Theon Phillips

Theon Phillips has been the primary caregiver for his sister Adrianne Phillips since she was diagnosed with dementia in 2017.

One East St. Louis native is doing all he can to care for his sister through the pandemic.

November is National Alzheimer’s Disease Awareness Month in addition to National Family Caregiver’s Month.

Theon Phillips, 58, is a Belleville resident who grew up in East St. Louis with his sister Adrianne, 61, who has dementia and has cared for her since 2017. 

According to Phillips, she was diagnosed at 57, which is a “relatively young age for the disease,” but is now progressing to the later stages of Alzheimer’s.

According to her brother, Adrianne breezed through school in East St. Louis and Southern Illinois University, got a position at Ameren, then moved and worked for Colgate Palm Olive in Michigan. He said she loved jazz music, fashion, and traveling to different places.

“Adrianne kept journals chronicling her travels with her college friends,” Phillips said. “I’m glad that she kept those journals because they gave us a glimpse into who she was because she is not that same person anymore.”

Before being diagnosed with Alzheimer’s, Phillips described his sister as being “fiercely independent” and able to manage money well. He said he knew there was a problem when Adrianne’s college friends and their family members reached out to him about her developing weird behavior.

“I noticed that she began to get distracted through our conversations when it first developed, but the first time it was acknowledged was when one of her college friends reached out to me on Facebook and then in a follow-up call, they said they thought there was something wrong with Adrianne and that I should pay attention,” he said.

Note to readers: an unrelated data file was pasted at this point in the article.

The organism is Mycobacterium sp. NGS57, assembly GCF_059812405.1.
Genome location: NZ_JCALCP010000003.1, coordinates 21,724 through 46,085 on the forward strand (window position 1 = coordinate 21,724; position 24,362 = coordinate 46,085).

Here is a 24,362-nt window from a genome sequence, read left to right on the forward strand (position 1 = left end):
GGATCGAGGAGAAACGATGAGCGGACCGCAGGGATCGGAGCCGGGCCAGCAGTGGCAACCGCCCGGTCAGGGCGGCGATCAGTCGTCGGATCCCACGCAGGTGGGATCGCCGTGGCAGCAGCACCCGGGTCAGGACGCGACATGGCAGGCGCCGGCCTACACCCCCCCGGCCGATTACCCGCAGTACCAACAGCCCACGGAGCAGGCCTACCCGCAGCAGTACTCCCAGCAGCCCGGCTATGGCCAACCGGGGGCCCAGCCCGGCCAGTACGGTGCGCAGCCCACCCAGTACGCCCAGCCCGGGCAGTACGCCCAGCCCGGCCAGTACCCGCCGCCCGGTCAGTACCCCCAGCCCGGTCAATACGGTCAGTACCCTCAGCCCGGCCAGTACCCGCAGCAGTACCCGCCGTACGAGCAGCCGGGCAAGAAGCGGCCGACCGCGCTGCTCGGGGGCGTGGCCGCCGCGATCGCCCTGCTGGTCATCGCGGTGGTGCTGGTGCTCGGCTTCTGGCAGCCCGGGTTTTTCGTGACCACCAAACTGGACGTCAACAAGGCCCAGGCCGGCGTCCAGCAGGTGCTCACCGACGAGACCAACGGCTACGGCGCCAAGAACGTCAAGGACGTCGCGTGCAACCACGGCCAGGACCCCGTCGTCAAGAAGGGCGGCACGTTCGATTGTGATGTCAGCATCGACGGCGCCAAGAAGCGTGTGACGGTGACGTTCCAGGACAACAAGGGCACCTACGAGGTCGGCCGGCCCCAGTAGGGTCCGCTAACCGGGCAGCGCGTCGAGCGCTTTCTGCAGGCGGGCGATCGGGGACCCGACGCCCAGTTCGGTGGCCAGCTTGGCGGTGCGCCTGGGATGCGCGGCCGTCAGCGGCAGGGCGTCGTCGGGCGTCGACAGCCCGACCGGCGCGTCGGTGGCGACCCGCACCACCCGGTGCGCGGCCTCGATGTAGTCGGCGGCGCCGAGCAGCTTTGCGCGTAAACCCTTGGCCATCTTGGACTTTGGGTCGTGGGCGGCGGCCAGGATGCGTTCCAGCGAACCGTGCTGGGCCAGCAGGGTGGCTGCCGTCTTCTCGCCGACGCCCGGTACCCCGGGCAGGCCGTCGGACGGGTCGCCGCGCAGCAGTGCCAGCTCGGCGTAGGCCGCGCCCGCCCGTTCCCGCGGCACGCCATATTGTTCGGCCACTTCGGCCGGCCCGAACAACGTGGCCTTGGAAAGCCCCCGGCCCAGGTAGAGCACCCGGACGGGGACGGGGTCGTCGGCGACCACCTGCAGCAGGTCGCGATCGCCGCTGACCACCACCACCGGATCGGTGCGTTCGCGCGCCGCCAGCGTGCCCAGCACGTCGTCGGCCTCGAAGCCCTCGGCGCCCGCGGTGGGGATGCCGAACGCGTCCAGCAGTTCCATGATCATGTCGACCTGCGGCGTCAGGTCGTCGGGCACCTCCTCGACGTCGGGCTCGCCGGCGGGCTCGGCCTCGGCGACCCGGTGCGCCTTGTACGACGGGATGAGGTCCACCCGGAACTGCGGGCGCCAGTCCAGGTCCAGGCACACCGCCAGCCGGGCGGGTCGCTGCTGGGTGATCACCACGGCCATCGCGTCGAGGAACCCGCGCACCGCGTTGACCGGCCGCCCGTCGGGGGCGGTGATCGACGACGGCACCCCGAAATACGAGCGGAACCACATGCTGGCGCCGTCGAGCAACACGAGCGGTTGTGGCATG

According to her brother, relatives who live in Michigan also said they had incidents with Adrienne when she could not find her keys or park at a grocery store, walk home, then say she lost her car.

“With all of the red flags…I went to Michigan, went with her to see doctors and neurologists,” he said. “They saw that she had some cognitive decline and suggested we go to Washington University in St. Louis because they have one of the best facilities in the country for neurological diseases and Alzheimer’s,” Phillips said. 

He said Adrianne received the official diagnosis in 2017, in addition to Phillips moving in with her to become his caregiver.

However, his sister’s condition has worsened over the past year to the point where she must be supervised when Phillips goes to work.

“In 2018, I was able to leave her at home or drop her off to sit with relatives, but as the disease progressed, she was unable to stay at home alone,” he said. “As the disease progresses, the level of care progresses; this time last year, she put her own shoes on but now I have to put her shoes on for her. I have to feed her now, and the language barrier has increased between us since she can’t talk anymore.”

Phillips tapped into resources at the Alzheimer's Association to help him navigate this disease as he is his sister's primary caregiver. 

“Through the Alzheimer’s Association, I was able to learn about caregiver’s assistance at St. John’s Community Care, which is an adult daycare,” Phillips said.

During the lockdown period of the COVID-19 pandemic, adult daycares closed, but Adrianne’s brother was able to find assistance in other places.

“The world stopped, but Adrianne’s disease did not stop,” Phillips said. “The Department of Rehabilitation Services doors stayed open, though. They were able to step in and …send me a personal assistant until adult daycare services reopened earlier this year.”

He went on to talk about the number of resources available to assist caregivers who may be caring for someone for the first time.

“This is my sister, but Adrianne is not the first person to suffer from Alzheimer’s,” he said. “There are resources available that I did not know existed, like St. John’s Community Care and Memory Care Home Solutions, and they helped me navigate this with my sister so far.”

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